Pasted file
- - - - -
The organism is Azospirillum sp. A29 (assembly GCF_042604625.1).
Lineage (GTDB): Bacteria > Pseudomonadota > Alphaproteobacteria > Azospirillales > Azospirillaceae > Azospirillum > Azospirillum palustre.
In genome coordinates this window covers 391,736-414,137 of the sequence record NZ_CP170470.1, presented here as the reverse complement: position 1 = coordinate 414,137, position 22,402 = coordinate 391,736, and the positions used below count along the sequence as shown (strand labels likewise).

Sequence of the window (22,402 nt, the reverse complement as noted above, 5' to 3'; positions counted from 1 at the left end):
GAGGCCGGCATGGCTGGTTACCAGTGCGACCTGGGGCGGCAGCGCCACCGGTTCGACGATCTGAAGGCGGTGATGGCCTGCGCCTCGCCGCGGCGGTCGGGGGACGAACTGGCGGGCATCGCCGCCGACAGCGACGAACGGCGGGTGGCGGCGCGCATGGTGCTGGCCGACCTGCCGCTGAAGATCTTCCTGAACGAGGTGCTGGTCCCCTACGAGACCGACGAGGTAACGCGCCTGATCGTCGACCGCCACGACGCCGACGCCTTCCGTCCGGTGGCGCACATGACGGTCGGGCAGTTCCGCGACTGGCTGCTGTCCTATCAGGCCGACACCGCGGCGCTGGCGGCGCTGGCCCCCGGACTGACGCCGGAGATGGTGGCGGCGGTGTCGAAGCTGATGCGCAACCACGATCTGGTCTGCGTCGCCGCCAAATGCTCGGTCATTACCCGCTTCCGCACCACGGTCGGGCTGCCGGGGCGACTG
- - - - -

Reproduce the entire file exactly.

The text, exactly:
The organism is Azospirillum sp. A29 (assembly GCF_042604625.1).
Lineage (GTDB): Bacteria > Pseudomonadota > Alphaproteobacteria > Azospirillales > Azospirillaceae > Azospirillum > Azospirillum palustre.
In genome coordinates this window covers 391,736-414,137 of the sequence record NZ_CP170470.1, presented here as the reverse complement: position 1 = coordinate 414,137, position 22,402 = coordinate 391,736, and the positions used below count along the sequence as shown (strand labels likewise).

Sequence of the window (22,402 nt, the reverse complement as noted above, 5' to 3'; positions counted from 1 at the left end):
GAGGCCGGCATGGCTGGTTACCAGTGCGACCTGGGGCGGCAGCGCCACCGGTTCGACGATCTGAAGGCGGTGATGGCCTGCGCCTCGCCGCGGCGGTCGGGGGACGAACTGGCGGGCATCGCCGCCGACAGCGACGAACGGCGGGTGGCGGCGCGCATGGTGCTGGCCGACCTGCCGCTGAAGATCTTCCTGAACGAGGTGCTGGTCCCCTACGAGACCGACGAGGTAACGCGCCTGATCGTCGACCGCCACGACGCCGACGCCTTCCGTCCGGTGGCGCACATGACGGTCGGGCAGTTCCGCGACTGGCTGCTGTCCTATCAGGCCGACACCGCGGCGCTGGCGGCGCTGGCCCCCGGACTGACGCCGGAGATGGTGGCGGCGGTGTCGAAGCTGATGCGCAACCACGATCTGGTCTGCGTCGCCGCCAAATGCTCGGTCATTACCCGCTTCCGCACCACGGTCGGGCTGCCGGGGCGACTG